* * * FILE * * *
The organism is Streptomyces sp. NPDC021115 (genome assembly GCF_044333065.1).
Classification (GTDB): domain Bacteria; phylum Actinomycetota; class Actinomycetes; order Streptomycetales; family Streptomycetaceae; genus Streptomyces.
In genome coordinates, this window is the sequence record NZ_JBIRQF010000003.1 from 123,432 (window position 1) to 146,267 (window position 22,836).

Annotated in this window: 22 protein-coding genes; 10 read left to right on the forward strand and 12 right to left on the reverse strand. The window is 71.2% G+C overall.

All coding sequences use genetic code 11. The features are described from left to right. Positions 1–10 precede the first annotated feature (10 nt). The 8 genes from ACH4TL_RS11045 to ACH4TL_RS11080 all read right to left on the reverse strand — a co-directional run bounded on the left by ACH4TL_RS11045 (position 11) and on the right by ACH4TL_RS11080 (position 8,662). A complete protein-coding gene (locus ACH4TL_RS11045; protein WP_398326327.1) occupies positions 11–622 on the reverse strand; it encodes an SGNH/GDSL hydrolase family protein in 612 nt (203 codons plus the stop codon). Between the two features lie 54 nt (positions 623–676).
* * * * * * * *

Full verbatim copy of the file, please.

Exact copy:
The organism is Streptomyces sp. NPDC021115 (genome assembly GCF_044333065.1).
Classification (GTDB): domain Bacteria; phylum Actinomycetota; class Actinomycetes; order Streptomycetales; family Streptomycetaceae; genus Streptomyces.
In genome coordinates, this window is the sequence record NZ_JBIRQF010000003.1 from 123,432 (window position 1) to 146,267 (window position 22,836).

Annotated in this window: 22 protein-coding genes; 10 read left to right on the forward strand and 12 right to left on the reverse strand. The window is 71.2% G+C overall.

All coding sequences use genetic code 11. The features are described from left to right. Positions 1–10 precede the first annotated feature (10 nt). The 8 genes from ACH4TL_RS11045 to ACH4TL_RS11080 all read right to left on the reverse strand — a co-directional run bounded on the left by ACH4TL_RS11045 (position 11) and on the right by ACH4TL_RS11080 (position 8,662). A complete protein-coding gene (locus ACH4TL_RS11045; protein WP_398326327.1) occupies positions 11–622 on the reverse strand; it encodes an SGNH/GDSL hydrolase family protein in 612 nt (203 codons plus the stop codon). Between the two features lie 54 nt (positions 623–676).